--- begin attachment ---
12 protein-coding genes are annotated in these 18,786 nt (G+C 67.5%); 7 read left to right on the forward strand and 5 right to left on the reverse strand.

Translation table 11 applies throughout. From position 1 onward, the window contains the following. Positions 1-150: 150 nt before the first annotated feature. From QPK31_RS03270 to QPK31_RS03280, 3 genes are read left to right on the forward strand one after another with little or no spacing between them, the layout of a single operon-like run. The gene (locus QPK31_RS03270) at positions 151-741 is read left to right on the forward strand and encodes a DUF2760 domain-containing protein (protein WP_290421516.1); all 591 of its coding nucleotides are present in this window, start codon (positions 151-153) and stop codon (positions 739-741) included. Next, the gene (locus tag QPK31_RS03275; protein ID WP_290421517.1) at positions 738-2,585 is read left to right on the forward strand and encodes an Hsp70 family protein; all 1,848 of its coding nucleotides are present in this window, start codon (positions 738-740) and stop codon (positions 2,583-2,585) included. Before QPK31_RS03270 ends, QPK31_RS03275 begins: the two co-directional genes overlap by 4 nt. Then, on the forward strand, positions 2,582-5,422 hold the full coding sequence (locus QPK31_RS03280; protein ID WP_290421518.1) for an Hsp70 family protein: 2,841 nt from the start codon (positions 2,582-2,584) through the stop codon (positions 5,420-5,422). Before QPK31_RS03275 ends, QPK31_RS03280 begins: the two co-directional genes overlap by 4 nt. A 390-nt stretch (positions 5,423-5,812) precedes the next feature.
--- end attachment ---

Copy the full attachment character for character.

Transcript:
12 protein-coding genes are annotated in these 18,786 nt (G+C 67.5%); 7 read left to right on the forward strand and 5 right to left on the reverse strand.

Translation table 11 applies throughout. From position 1 onward, the window contains the following. Positions 1-150: 150 nt before the first annotated feature. From QPK31_RS03270 to QPK31_RS03280, 3 genes are read left to right on the forward strand one after another with little or no spacing between them, the layout of a single operon-like run. The gene (locus QPK31_RS03270) at positions 151-741 is read left to right on the forward strand and encodes a DUF2760 domain-containing protein (protein WP_290421516.1); all 591 of its coding nucleotides are present in this window, start codon (positions 151-153) and stop codon (positions 739-741) included. Next, the gene (locus tag QPK31_RS03275; protein ID WP_290421517.1) at positions 738-2,585 is read left to right on the forward strand and encodes an Hsp70 family protein; all 1,848 of its coding nucleotides are present in this window, start codon (positions 738-740) and stop codon (positions 2,583-2,585) included. Before QPK31_RS03270 ends, QPK31_RS03275 begins: the two co-directional genes overlap by 4 nt. Then, on the forward strand, positions 2,582-5,422 hold the full coding sequence (locus QPK31_RS03280; protein ID WP_290421518.1) for an Hsp70 family protein: 2,841 nt from the start codon (positions 2,582-2,584) through the stop codon (positions 5,420-5,422). Before QPK31_RS03275 ends, QPK31_RS03280 begins: the two co-directional genes overlap by 4 nt. A 390-nt stretch (positions 5,423-5,812) precedes the next feature.